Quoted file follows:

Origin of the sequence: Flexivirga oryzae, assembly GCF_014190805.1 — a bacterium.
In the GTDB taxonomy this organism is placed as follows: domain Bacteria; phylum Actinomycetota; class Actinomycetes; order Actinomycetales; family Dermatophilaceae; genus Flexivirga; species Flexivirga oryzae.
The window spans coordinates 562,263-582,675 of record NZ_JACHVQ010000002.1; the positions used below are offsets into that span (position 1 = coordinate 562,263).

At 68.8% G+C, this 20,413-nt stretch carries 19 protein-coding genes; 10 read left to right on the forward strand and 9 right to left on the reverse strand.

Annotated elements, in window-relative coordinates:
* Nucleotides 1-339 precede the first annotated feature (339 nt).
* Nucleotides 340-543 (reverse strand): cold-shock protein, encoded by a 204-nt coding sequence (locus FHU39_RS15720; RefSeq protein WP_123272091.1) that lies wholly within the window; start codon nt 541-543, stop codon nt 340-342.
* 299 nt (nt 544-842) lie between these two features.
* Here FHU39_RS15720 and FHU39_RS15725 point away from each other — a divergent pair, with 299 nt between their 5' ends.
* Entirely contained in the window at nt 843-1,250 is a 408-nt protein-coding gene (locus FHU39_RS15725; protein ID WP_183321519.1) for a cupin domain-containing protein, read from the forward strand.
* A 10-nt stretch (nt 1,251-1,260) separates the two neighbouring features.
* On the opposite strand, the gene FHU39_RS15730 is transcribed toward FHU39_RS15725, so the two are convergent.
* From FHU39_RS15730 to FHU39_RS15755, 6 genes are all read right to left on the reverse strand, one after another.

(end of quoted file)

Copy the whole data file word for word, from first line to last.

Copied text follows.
Origin of the sequence: Flexivirga oryzae, assembly GCF_014190805.1 — a bacterium.
In the GTDB taxonomy this organism is placed as follows: domain Bacteria; phylum Actinomycetota; class Actinomycetes; order Actinomycetales; family Dermatophilaceae; genus Flexivirga; species Flexivirga oryzae.
The window spans coordinates 562,263-582,675 of record NZ_JACHVQ010000002.1; the positions used below are offsets into that span (position 1 = coordinate 562,263).

At 68.8% G+C, this 20,413-nt stretch carries 19 protein-coding genes; 10 read left to right on the forward strand and 9 right to left on the reverse strand.

Annotated elements, in window-relative coordinates:
* Nucleotides 1-339 precede the first annotated feature (339 nt).
* Nucleotides 340-543 (reverse strand): cold-shock protein, encoded by a 204-nt coding sequence (locus FHU39_RS15720; RefSeq protein WP_123272091.1) that lies wholly within the window; start codon nt 541-543, stop codon nt 340-342.
* 299 nt (nt 544-842) lie between these two features.
* Here FHU39_RS15720 and FHU39_RS15725 point away from each other — a divergent pair, with 299 nt between their 5' ends.
* Entirely contained in the window at nt 843-1,250 is a 408-nt protein-coding gene (locus FHU39_RS15725; protein ID WP_183321519.1) for a cupin domain-containing protein, read from the forward strand.
* A 10-nt stretch (nt 1,251-1,260) separates the two neighbouring features.
* On the opposite strand, the gene FHU39_RS15730 is transcribed toward FHU39_RS15725, so the two are convergent.
* From FHU39_RS15730 to FHU39_RS15755, 6 genes are all read right to left on the reverse strand, one after another.